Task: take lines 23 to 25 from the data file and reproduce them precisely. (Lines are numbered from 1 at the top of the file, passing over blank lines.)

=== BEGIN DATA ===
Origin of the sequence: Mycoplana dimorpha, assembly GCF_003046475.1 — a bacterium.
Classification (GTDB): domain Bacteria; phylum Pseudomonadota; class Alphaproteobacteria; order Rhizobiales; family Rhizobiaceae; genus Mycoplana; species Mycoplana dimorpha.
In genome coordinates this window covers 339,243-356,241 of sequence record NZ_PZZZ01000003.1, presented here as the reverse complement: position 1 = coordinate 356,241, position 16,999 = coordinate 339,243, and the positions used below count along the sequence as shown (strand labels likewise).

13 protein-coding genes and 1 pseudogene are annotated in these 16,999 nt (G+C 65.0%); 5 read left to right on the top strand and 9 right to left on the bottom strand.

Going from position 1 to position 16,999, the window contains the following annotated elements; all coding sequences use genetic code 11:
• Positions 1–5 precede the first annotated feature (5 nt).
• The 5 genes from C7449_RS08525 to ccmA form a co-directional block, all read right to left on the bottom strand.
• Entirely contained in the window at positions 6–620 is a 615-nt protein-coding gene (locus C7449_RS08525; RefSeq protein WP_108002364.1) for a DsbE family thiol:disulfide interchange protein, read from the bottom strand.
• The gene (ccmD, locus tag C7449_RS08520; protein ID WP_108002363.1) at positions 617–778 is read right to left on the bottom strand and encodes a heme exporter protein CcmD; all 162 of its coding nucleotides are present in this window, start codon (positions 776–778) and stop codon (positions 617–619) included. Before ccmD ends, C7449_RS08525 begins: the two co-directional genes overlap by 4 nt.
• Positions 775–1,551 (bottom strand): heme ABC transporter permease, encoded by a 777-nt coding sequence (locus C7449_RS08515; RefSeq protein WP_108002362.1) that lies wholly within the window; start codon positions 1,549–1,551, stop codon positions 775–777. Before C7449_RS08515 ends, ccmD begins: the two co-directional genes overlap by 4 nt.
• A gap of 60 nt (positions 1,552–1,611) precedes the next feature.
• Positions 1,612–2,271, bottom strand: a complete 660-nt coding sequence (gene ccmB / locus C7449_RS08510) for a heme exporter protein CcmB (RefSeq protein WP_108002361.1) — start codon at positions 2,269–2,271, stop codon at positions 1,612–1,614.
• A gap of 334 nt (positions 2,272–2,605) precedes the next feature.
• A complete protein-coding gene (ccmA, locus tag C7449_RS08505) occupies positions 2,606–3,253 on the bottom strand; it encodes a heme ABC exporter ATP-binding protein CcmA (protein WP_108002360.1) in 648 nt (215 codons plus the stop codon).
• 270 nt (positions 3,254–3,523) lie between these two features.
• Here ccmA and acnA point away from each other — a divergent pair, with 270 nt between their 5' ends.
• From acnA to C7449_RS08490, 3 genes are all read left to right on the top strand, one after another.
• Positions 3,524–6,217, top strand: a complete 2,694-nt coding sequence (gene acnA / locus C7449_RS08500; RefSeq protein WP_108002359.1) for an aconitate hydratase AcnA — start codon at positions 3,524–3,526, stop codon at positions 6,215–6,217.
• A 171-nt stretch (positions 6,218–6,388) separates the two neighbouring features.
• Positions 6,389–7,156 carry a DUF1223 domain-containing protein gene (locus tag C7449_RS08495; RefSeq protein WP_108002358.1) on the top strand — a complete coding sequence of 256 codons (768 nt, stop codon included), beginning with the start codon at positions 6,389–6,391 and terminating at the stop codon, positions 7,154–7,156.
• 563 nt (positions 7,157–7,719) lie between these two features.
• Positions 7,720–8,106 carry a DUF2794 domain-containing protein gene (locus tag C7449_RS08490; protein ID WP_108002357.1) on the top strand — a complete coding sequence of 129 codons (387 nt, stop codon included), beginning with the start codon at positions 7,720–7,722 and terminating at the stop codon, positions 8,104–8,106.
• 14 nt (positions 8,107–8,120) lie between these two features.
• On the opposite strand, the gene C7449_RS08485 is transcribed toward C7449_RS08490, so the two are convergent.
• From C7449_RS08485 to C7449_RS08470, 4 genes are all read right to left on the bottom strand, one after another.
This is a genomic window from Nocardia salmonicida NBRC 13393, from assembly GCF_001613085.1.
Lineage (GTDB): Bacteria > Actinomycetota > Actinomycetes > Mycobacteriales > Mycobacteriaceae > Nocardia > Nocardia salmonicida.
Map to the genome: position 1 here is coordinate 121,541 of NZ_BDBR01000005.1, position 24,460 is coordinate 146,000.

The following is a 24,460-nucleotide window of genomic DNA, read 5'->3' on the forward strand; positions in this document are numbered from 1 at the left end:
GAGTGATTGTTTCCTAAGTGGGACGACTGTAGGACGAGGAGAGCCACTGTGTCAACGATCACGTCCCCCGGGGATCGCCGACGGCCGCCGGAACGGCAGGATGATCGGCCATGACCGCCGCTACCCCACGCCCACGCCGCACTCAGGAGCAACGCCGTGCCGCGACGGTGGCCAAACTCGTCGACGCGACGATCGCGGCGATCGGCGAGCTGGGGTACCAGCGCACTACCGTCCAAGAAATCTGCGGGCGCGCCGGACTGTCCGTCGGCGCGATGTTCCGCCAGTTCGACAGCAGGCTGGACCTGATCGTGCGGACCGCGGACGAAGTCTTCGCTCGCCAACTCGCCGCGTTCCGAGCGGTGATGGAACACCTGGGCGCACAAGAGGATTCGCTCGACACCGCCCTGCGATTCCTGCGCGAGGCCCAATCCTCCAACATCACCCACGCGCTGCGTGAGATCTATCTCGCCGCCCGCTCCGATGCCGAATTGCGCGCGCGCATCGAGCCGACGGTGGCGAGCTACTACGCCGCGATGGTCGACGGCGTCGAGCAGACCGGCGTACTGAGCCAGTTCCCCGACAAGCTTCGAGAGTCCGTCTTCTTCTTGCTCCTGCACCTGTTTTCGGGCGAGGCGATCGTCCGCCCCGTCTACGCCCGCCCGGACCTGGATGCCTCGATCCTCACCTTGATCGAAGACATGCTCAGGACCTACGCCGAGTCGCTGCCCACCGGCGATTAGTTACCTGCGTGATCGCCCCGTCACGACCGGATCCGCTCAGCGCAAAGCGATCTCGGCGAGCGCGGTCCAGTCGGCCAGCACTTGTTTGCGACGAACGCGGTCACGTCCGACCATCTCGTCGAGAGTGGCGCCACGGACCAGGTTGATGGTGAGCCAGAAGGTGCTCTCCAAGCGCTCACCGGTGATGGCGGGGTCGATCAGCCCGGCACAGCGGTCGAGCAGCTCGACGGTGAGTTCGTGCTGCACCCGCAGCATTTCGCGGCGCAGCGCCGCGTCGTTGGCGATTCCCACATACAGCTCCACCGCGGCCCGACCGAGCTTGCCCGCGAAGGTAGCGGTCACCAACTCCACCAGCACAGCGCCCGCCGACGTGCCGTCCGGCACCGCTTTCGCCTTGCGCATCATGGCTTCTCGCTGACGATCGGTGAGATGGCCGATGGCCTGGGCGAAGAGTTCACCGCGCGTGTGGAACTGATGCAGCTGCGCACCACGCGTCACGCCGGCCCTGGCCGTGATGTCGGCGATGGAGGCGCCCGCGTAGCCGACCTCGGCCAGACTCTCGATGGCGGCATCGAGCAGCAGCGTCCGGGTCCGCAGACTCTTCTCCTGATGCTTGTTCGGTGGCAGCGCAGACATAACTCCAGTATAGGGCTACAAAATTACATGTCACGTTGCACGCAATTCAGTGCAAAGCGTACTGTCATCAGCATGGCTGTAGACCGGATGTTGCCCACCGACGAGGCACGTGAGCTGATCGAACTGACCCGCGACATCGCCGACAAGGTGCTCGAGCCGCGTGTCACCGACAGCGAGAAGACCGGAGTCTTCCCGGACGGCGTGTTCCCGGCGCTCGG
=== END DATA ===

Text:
• 14 nt (positions 8,107–8,120) lie between these two features.
• On the opposite strand, the gene C7449_RS08485 is transcribed toward C7449_RS08490, so the two are convergent.
• From C7449_RS08485 to C7449_RS08470, 4 genes are all read right to left on the bottom strand, one after another.